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Dr. John Roder is a neurobiologist and Senior Investigator at the Samuel Lunenfeld Research Institute of Mount Sinai Hospital who is being affected by Huntington's disease, a devastating inherited brain disease, photographed at his research lab at the hospital on University Ave., Toronto March 01, 2011. (Fernando Morales/The Globe and Mail/Fernando Morales/The Globe and Mail)
Dr. John Roder is a neurobiologist and Senior Investigator at the Samuel Lunenfeld Research Institute of Mount Sinai Hospital who is being affected by Huntington's disease, a devastating inherited brain disease, photographed at his research lab at the hospital on University Ave., Toronto March 01, 2011. (Fernando Morales/The Globe and Mail/Fernando Morales/The Globe and Mail)

Medicine

For Huntington's researcher, the work is personal Add to ...

Sixteen years ago, molecular biologist John Roder received a diagnosis that changed the course not only of his life but of his career, bringing a new and personal urgency to his work in the lab.

He learned he had the genetic mutation that causes Huntington's disease, an inherited neurological disorder that usually strikes people in their 30s and 40s and causes personality changes, slurred speech, involuntary movements and, ultimately, full-blown dementia.

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He was a world-renowned expert on the immune system and cancer, but he plunged into research on the brain and Huntington's. His father, who also had the disease, died at age 57 after more than a decade in a psychiatric hospital or long-term care home. Dr. Roder hoped to save himself from the same fate.

He and other researchers have made significant progress in understanding why the mutation wreaks such havoc in the brain, but there is still no cure for Huntington's, no drug to slow down its progression.

Yet he feels like a winner in his race against the illness. It is a victory because a 60-year-old with Huntington's is still able to run a lab at the Samuel Lunenfeld Research Institute at Mount Sinai Hospital in Toronto, where he investigates the genetics of a number of different brain diseases and holds a Canada Research Chair in learning and memory.

One of the cruel quirks of the disease is that offspring often show symptoms at an earlier age than their afflicted parent did. Dr. Roder's wife, Mary-Lou Roder, says she fully expected to have lost her brilliant, stubborn husband by now. Both are convinced that the intense mental effort his work requires has helped protect him from cognitive decline.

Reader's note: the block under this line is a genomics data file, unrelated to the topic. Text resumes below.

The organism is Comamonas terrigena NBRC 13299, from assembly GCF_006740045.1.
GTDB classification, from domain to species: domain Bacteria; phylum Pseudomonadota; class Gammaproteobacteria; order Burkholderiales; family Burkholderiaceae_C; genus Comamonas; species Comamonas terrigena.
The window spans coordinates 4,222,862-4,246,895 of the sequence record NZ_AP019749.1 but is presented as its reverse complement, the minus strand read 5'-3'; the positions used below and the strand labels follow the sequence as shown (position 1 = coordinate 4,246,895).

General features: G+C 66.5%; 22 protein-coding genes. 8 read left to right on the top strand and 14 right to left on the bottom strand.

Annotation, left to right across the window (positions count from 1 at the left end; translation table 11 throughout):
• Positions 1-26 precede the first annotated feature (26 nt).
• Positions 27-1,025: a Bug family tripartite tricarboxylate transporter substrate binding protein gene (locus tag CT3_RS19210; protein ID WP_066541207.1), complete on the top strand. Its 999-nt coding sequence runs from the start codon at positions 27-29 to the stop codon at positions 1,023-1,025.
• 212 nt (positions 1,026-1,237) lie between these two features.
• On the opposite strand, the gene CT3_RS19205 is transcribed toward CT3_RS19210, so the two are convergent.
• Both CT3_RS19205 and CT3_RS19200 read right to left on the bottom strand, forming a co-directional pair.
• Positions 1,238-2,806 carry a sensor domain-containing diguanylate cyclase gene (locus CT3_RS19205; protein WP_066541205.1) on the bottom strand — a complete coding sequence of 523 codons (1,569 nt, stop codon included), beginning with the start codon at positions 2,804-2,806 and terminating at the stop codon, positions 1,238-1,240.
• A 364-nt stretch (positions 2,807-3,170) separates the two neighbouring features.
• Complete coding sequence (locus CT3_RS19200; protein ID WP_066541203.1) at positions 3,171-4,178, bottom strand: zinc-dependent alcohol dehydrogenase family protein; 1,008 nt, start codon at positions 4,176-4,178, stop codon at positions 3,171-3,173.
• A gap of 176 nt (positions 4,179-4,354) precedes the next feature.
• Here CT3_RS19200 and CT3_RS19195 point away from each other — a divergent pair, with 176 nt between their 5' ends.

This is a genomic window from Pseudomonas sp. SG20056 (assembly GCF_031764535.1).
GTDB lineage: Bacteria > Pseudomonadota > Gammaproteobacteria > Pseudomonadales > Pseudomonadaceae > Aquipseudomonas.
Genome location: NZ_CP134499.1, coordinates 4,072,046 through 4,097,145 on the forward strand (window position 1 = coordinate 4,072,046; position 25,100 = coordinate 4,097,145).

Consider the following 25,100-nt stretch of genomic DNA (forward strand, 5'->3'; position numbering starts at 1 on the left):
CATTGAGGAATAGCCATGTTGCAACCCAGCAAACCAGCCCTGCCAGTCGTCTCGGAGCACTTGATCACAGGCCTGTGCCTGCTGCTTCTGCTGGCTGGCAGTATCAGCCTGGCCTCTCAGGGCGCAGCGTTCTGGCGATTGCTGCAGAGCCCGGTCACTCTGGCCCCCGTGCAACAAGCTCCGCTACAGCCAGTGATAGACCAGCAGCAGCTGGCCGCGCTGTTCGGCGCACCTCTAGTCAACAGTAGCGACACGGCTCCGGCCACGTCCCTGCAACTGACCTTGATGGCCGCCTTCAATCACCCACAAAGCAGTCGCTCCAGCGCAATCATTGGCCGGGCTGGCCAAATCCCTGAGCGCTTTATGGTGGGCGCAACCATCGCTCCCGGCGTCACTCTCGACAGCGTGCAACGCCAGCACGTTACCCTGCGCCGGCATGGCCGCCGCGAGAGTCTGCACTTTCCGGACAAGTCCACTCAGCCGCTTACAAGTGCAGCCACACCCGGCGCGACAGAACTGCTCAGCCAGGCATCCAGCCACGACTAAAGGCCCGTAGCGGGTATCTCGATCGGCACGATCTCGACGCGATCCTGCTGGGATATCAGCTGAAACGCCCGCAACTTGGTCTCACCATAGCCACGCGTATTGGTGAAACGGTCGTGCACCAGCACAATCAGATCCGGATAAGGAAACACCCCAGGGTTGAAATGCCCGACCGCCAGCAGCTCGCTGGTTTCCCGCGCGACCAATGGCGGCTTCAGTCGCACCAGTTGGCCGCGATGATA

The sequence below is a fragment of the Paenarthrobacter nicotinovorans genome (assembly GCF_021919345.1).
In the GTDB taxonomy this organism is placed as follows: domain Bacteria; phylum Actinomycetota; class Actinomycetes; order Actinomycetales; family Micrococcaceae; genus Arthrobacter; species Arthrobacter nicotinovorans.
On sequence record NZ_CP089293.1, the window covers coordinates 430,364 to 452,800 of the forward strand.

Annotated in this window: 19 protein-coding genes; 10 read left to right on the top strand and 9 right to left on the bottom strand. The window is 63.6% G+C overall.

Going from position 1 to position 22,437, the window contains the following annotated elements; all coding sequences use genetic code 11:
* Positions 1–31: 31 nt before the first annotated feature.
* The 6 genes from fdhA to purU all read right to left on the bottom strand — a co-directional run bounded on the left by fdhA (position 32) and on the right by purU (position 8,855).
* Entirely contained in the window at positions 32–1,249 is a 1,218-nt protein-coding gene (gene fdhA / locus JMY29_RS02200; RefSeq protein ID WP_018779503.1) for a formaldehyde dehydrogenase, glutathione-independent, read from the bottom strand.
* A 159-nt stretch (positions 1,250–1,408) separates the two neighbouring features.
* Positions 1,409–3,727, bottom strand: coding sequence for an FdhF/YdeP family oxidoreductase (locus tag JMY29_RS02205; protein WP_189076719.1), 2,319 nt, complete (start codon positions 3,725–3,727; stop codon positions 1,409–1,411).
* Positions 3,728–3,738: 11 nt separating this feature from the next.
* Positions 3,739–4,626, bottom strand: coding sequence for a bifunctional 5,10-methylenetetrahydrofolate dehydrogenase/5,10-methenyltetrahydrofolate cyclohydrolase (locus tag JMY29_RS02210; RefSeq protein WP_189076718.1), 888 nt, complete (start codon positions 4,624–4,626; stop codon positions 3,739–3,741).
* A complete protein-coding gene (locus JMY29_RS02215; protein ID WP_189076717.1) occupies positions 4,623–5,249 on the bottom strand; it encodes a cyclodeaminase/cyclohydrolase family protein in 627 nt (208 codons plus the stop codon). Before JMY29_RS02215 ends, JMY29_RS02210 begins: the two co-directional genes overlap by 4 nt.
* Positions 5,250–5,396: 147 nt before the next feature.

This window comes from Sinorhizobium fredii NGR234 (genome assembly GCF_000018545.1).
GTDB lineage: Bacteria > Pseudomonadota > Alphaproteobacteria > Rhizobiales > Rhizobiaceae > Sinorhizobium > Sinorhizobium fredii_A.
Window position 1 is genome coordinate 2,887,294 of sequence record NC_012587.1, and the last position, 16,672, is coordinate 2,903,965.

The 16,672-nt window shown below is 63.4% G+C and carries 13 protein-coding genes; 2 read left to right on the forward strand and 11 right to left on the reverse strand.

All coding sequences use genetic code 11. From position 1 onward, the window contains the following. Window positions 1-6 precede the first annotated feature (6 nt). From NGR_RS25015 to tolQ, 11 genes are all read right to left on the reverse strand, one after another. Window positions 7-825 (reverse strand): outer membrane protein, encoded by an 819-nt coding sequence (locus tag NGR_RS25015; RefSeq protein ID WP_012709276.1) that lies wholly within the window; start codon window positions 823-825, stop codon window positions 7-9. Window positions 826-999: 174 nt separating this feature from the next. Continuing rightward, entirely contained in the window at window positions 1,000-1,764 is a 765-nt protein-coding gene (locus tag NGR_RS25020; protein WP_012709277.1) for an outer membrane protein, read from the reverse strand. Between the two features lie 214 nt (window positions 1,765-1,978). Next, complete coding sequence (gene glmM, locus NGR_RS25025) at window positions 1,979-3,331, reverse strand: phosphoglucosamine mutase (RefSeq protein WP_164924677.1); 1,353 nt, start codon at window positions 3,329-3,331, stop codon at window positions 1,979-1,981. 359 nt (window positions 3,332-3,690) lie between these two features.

"It is part of my treatment," Dr. Roder says.

For years, he didn't reveal to his colleagues that the neurological changes they were studying were happening in his brain. He began to tell people eight years ago, and now has decided to go public with his story to raise awareness about Huntington's and reduce the stigma of a disease that affects 3,000 Canadians, with 18,000 more at risk of developing it.

His symptoms have worsened in the past five years. His speech is harder to understand and he has difficulty swallowing. His gait is unsteady and his arms and legs make frequent circular motions. He occasionally has outbursts of anger at the office, and he is on medication for depression. But his mind remains sharp and creative.

"The worst thing would be if other scientists discounted him as a scientist," says Joe Culotti, who studies the development of the nervous system and shares an office with Dr. Roder. "In the past five years he has done some of the best science he has ever done."

That includes work on a malfunctioning gene that may play a role in schizophrenia, a complex disorder his son, now almost 30, was diagnosed with as a teenager.

"There is a lot more to do," Dr. Roder says. "I think I am going to try to work until I'm 65."

Dr. Roder's challenging job could be a factor in the slow progression of his disease, says Michael Hayden, one of the world's top Huntington's researchers. His daily workout at the gym may also be helping.

In some families, the pace of the disease slows down rather than speeds up as the mutation is passed from generation to generation, says Dr. Hayden, who works at the University of British Columbia.

Dr. Roder also has the benefit of a loving, supportive relationship with his wife, his high-school sweetheart. She helps him see the humour in some of the indignities he has endured as his condition has worsened. He likes to eat lunch outside on sunny days in the winter, but doesn't like to wear a coat. Twice, security guards have escorted him inside.

"I think they think he is homeless," Mrs. Roder says.

Dr. Roder says he kept his condition secret for so long because he wanted his work to be judged on its merit. "You want to accomplish whatever you can in life based on your abilities," he says.

Dr. Hayden, who collaborated with Dr. Roder for years, says many people with Huntington's fear being treated differently because of the disease. "John just wanted it to be one scientist to another," he says.

Dr. Roder has made an important contribution to unravelling the genetics of Huntington's, says Dr. Hayden, and clinical trials on potential treatments could start in three to five years.

Will a breakthrough come in time for Dr. Roder? He's not counting on it, but hasn't given up hope. He and his wife are happy their son is doing well and say it was a huge relief to learn their two children don't carry the mutation. Dr. Roder doesn't like to think about the future.

"I focus on what I'm doing," he says. "I take it day by day."

Follow on Twitter: @AnneMcIlroy

 

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